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Christianity, Democracy, and the Radical Ordinary:

Conversations between a Radical Democrat and a Christian

By Stanley Hauerwas and Romand Coles

Christianity, Democracy, and the Radical Ordinary

Christianity, Democracy, and the Radical Ordinary:

Conversations between a Radical Democrat and a Christian

By Stanley Hauerwas and Romand Coles

A dialogue between theologian and political activist exploring the possible engagement between radical democratic politics and radical Christian thought.

Trade Information: LPOD
Available as: Paperback, PDF

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Print Paperback

ISBN: 9780718892173

Specifications: 229x153mm (9x6in), 378pp

Published: March 2010


PDF eBook

ISBN: 9780718842802

Specifications: 372pp

Published: June 2014

In Christianity, Democracy, and the Radical Ordinary, theologian Stanley Hauerwas and political theorist Romand Coles reflect about possibilities and practices of radical democracy and radical ecclesia that take form in the textures of relational care for the radical ordinary. They seek to shift political and theological imaginations beyond the limits of contemporary political formations (such as global capitalism, the mega-state, and empire), which they argue are based upon both the denial and production of death.

Hauerwas and Coles advocate a revolutionary politics of 'wild patience' that seeks transformation through attentive practices of listening, relationship-building, and a careful tending to places, common goods, and diverse possibilities for flourishing. Both authors translate back and forth across – as well as illuminate the tensions between – the languages of radical democracy and of trial, cross, and resurrection.

Throughout this book they link their themes to specific lives and practices: from Ella Baker and the early Student Nonviolent Coordinating Committee, organising efforts for community and civil rights, to L'Arche communities founded by Jean Vanier, to contemporary faith-based radical democratic organizing efforts in dozens of cities by the Industrial Areas Foundation.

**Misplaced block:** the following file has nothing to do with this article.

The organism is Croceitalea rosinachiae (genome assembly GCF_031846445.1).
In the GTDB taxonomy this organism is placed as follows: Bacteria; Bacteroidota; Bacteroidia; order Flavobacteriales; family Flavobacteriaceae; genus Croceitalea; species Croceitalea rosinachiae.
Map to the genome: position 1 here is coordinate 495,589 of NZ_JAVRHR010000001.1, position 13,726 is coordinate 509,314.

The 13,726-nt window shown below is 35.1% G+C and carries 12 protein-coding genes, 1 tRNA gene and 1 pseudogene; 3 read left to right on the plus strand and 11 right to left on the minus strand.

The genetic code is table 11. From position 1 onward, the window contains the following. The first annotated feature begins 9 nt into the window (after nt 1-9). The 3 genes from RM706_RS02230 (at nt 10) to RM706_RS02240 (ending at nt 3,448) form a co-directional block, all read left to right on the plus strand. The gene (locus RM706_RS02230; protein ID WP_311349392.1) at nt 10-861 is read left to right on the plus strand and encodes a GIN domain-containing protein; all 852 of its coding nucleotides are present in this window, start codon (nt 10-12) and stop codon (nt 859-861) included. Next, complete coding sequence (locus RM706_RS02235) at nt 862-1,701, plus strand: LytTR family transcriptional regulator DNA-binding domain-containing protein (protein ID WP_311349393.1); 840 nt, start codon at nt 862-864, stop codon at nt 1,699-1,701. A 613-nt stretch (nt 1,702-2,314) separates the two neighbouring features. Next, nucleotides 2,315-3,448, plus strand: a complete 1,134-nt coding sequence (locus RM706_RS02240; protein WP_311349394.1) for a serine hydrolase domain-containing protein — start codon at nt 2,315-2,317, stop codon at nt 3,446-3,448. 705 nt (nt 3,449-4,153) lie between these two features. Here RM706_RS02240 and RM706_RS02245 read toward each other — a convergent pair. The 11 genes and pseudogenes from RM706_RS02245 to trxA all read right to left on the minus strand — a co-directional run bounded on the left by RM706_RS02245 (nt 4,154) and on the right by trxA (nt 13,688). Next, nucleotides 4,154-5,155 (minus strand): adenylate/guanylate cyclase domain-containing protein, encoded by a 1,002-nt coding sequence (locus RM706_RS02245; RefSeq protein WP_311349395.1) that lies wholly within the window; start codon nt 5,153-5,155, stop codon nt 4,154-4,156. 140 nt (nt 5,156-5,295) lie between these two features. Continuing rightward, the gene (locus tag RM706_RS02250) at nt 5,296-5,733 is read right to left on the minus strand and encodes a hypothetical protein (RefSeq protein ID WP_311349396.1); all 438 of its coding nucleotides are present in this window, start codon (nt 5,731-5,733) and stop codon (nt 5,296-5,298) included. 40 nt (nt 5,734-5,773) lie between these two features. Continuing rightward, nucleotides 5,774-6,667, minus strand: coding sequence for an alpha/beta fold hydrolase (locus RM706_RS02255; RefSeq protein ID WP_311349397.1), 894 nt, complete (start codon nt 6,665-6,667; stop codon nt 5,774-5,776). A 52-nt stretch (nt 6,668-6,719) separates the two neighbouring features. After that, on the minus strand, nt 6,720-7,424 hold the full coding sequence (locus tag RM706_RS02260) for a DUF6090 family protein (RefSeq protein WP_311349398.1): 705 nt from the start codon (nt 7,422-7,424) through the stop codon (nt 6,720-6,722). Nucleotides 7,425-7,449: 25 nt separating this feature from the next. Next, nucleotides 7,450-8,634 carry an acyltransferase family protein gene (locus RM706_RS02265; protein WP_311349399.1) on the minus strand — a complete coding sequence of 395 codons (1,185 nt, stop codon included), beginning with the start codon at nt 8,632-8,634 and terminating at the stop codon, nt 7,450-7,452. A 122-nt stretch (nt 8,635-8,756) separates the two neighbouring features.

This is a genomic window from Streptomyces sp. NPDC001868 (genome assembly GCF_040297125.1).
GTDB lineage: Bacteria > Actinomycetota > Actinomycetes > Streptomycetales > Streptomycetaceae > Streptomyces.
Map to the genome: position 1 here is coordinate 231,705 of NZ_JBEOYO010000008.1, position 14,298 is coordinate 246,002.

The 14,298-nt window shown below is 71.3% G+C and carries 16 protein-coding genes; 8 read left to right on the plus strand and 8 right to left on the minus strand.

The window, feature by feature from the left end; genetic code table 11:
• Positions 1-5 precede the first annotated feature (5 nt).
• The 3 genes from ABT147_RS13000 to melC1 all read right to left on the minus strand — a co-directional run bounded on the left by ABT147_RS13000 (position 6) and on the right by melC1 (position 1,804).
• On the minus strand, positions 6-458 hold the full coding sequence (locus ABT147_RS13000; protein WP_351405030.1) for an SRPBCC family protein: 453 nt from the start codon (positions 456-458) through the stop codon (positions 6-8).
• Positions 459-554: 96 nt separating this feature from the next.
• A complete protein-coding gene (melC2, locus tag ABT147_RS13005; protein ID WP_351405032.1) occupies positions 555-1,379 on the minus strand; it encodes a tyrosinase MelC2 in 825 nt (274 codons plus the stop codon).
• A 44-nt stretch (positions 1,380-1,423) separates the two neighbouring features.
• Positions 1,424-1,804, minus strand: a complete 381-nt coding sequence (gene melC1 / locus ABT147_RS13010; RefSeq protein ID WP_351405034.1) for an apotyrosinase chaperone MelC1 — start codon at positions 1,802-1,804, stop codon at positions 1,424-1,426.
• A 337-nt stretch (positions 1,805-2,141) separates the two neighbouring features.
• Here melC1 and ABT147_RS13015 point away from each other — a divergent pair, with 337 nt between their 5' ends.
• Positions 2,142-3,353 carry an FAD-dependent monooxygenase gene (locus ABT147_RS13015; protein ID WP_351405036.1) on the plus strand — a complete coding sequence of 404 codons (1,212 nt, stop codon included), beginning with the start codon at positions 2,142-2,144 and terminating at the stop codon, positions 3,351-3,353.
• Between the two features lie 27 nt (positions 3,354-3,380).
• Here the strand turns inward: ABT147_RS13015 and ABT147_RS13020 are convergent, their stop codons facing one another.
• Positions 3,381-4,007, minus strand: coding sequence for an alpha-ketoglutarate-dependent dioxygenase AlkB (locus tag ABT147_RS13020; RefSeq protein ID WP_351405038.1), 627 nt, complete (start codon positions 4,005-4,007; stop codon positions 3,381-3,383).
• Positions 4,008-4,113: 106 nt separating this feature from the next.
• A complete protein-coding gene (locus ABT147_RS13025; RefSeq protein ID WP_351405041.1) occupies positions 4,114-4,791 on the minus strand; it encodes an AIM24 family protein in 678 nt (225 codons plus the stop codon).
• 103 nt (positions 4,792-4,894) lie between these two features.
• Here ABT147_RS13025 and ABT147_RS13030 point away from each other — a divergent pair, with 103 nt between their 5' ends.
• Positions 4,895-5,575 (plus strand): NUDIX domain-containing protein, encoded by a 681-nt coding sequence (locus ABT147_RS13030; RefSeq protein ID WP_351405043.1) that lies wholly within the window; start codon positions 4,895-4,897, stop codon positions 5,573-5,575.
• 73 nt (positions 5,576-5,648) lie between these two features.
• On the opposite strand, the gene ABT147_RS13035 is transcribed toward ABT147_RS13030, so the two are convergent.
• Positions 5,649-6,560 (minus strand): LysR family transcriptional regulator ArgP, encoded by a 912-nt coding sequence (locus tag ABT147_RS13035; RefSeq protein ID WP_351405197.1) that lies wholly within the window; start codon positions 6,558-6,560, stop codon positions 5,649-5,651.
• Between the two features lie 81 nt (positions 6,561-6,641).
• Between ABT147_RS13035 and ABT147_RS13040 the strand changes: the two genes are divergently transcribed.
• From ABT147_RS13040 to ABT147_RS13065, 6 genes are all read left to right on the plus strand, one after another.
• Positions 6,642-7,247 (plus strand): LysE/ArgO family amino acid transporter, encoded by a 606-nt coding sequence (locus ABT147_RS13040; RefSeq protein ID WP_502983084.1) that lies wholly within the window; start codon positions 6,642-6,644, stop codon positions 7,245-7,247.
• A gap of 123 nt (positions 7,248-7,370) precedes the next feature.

Engaging each other through a variety of genres – from essays, to letters, to cowriting and dialogue – Hauerwas and Coles seek to enact a politics that is evangelical in its radical receptivity across strange differences and that cultivates power in relation to vulnerability.


1. A Haunting Possibility: Christianity and Radical Democracy / Hauerwas
2. Letter of July 17, 2006 / Coles
3. "To Make This Tradition Articulate": Practiced Receptivity Matters, Or Heading West of West with Cornel West and Ella Baker / Coles
4. Race: The "More" It Is About: Will D. Campbell Lecture: University of Mississippi, 2006 / Hauerwas
5. Letter of April 16, 2007 / Hauerwas
6. Democracy and the Radical Ordinary: Wolin and the Epical Emergence of Democratic Theory / Coles
7. The Pregnant Reticence of Rowan Williams: Letter of February 27, 2006, and May 2007 / Coles
8. The Politics of Gentleness: Random Thoughts for a Conversation with Jean Vanier / Hauerwas
9. "Gentled Into Being": Vanier and the Border at the Core / Coles
10. To Love God, the Poor, and Learning: Lessons Learned from Saint Gregory of Nazianzus / Hauerwas
11. Letter of January 8, 2005 / Coles
12. Hunger, Ethics, and the University: A Radical-Democratic Goad in Ten Pieces / Coles
13. Tension and Tricksters: Grassroots Democracy between Theory and Practice/ Coles
14. Seeing Peace: L'Arche as a Peace Movement / Hauerwas
15. A Conversation


Stanley Hauerwas is the Gilbert T. Rowe Professor of Theological Ethics at Duke Divinity School, Duke University.

Romand Coles engages in grassroots politics in Durham, North Carolina, and is Associate Professor of Political Science and Germanic Languages and Literature at Duke University.

This book gives me hope. It takes the conversation over Christianity and democracy in a most welcome direction; away from ism-mongering and abstractions, down to earth, where instructive and inspiring examples can be found. Jeffrey Stout, Princeton University
This book is indispensable for those seeking to animate democratic spirituality. William E. Connolly, Johns Hopkins University

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